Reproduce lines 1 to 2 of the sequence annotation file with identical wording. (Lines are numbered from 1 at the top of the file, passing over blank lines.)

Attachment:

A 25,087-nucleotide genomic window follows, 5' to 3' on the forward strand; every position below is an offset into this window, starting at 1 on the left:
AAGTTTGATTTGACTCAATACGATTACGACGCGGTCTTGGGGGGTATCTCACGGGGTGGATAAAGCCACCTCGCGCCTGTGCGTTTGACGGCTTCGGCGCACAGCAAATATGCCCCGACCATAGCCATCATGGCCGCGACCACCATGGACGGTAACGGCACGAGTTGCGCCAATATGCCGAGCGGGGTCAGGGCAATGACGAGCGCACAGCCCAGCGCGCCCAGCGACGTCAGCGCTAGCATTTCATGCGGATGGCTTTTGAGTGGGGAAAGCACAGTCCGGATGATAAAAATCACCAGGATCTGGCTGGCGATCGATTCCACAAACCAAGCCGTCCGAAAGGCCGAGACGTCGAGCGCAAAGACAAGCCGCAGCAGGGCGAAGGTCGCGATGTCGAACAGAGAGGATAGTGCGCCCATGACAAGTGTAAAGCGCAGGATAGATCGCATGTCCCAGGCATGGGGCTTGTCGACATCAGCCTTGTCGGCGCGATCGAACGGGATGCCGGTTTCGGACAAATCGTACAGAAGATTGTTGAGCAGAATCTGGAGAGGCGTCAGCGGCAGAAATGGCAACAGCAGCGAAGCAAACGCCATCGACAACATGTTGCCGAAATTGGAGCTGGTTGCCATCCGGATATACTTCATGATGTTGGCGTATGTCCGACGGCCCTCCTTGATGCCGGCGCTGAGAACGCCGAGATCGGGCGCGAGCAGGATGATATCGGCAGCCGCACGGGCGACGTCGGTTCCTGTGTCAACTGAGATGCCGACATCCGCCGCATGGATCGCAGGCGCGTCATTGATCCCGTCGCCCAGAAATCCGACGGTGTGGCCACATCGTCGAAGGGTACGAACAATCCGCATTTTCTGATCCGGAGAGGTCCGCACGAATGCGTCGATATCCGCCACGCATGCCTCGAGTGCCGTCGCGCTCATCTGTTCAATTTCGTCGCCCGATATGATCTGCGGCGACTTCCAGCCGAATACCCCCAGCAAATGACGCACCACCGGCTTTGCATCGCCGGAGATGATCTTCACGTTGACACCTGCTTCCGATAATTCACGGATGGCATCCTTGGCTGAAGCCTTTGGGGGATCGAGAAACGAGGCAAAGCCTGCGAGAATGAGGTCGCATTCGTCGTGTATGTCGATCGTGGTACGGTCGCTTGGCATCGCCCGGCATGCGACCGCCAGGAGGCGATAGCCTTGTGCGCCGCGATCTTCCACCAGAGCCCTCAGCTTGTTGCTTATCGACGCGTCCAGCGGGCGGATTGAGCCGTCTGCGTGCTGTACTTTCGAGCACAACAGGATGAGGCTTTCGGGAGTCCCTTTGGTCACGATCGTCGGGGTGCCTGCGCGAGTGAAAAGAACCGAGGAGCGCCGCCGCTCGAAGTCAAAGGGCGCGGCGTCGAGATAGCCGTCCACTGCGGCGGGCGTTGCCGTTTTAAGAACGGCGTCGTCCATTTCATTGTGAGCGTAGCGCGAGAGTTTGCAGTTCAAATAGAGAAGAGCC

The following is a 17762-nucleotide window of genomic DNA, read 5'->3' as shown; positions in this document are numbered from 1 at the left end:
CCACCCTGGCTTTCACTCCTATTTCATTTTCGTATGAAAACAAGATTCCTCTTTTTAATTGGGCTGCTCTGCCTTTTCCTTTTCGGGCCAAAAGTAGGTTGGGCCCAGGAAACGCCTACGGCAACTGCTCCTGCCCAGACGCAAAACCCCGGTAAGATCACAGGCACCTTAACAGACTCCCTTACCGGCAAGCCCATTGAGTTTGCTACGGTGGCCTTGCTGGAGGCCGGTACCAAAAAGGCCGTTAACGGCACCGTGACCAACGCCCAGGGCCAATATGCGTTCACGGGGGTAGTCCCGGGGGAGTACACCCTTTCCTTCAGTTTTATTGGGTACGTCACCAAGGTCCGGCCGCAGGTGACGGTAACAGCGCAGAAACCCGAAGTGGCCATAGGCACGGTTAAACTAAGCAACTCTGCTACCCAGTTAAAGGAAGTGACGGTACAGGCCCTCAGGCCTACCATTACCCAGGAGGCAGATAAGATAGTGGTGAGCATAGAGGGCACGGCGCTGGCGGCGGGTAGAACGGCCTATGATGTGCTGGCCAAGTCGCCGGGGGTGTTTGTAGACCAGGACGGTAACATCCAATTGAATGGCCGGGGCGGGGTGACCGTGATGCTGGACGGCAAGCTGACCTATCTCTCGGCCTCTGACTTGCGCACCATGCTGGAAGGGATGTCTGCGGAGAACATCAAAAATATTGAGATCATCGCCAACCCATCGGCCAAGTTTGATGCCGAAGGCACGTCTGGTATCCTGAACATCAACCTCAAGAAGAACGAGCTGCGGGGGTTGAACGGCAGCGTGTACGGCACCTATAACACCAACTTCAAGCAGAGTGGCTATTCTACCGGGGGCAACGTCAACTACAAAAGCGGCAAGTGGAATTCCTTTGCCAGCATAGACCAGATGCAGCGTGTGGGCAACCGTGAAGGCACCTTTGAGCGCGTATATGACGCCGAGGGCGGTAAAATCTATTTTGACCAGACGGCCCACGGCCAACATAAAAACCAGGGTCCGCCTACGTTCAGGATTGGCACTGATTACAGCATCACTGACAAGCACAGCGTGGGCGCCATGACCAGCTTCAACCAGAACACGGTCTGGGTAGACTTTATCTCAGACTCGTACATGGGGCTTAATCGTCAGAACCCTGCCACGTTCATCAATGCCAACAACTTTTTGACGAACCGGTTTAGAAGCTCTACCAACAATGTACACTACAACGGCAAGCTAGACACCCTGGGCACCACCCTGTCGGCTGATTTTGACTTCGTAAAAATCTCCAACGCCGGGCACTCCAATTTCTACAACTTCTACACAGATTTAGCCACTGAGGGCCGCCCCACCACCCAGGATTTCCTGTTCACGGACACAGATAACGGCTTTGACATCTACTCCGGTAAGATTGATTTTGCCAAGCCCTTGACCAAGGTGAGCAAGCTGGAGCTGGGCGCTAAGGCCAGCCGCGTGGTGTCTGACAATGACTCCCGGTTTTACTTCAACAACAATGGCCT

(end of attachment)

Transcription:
A 25,087-nucleotide genomic window follows, 5' to 3' on the forward strand; every position below is an offset into this window, starting at 1 on the left:
AAGTTTGATTTGACTCAATACGATTACGACGCGGTCTTGGGGGGTATCTCACGGGGTGGATAAAGCCACCTCGCGCCTGTGCGTTTGACGGCTTCGGCGCACAGCAAATATGCCCCGACCATAGCCATCATGGCCGCGACCACCATGGACGGTAACGGCACGAGTTGCGCCAATATGCCGAGCGGGGTCAGGGCAATGACGAGCGCACAGCCCAGCGCGCCCAGCGACGTCAGCGCTAGCATTTCATGCGGATGGCTTTTGAGTGGGGAAAGCACAGTCCGGATGATAAAAATCACCAGGATCTGGCTGGCGATCGATTCCACAAACCAAGCCGTCCGAAAGGCCGAGACGTCGAGCGCAAAGACAAGCCGCAGCAGGGCGAAGGTCGCGATGTCGAACAGAGAGGATAGTGCGCCCATGACAAGTGTAAAGCGCAGGATAGATCGCATGTCCCAGGCATGGGGCTTGTCGACATCAGCCTTGTCGGCGCGATCGAACGGGATGCCGGTTTCGGACAAATCGTACAGAAGATTGTTGAGCAGAATCTGGAGAGGCGTCAGCGGCAGAAATGGCAACAGCAGCGAAGCAAACGCCATCGACAACATGTTGCCGAAATTGGAGCTGGTTGCCATCCGGATATACTTCATGATGTTGGCGTATGTCCGACGGCCCTCCTTGATGCCGGCGCTGAGAACGCCGAGATCGGGCGCGAGCAGGATGATATCGGCAGCCGCACGGGCGACGTCGGTTCCTGTGTCAACTGAGATGCCGACATCCGCCGCATGGATCGCAGGCGCGTCATTGATCCCGTCGCCCAGAAATCCGACGGTGTGGCCACATCGTCGAAGGGTACGAACAATCCGCATTTTCTGATCCGGAGAGGTCCGCACGAATGCGTCGATATCCGCCACGCATGCCTCGAGTGCCGTCGCGCTCATCTGTTCAATTTCGTCGCCCGATATGATCTGCGGCGACTTCCAGCCGAATACCCCCAGCAAATGACGCACCACCGGCTTTGCATCGCCGGAGATGATCTTCACGTTGACACCTGCTTCCGATAATTCACGGATGGCATCCTTGGCTGAAGCCTTTGGGGGATCGAGAAACGAGGCAAAGCCTGCGAGAATGAGGTCGCATTCGTCGTGTATGTCGATCGTGGTACGGTCGCTTGGCATCGCCCGGCATGCGACCGCCAGGAGGCGATAGCCTTGTGCGCCGCGATCTTCCACCAGAGCCCTCAGCTTGTTGCTTATCGACGCGTCCAGCGGGCGGATTGAGCCGTCTGCGTGCTGTACTTTCGAGCACAACAGGATGAGGCTTTCGGGAGTCCCTTTGGTCACGATCGTCGGGGTGCCTGCGCGAGTGAAAAGAACCGAGGAGCGCCGCCGCTCGAAGTCAAAGGGCGCGGCGTCGAGATAGCCGTCCACTGCGGCGGGCGTTGCCGTTTTAAGAACGGCGTCGTCCATTTCATTGTGAGCGTAGCGCGAGAGTTTGCAGTTCAAATAGAGAAGAGCC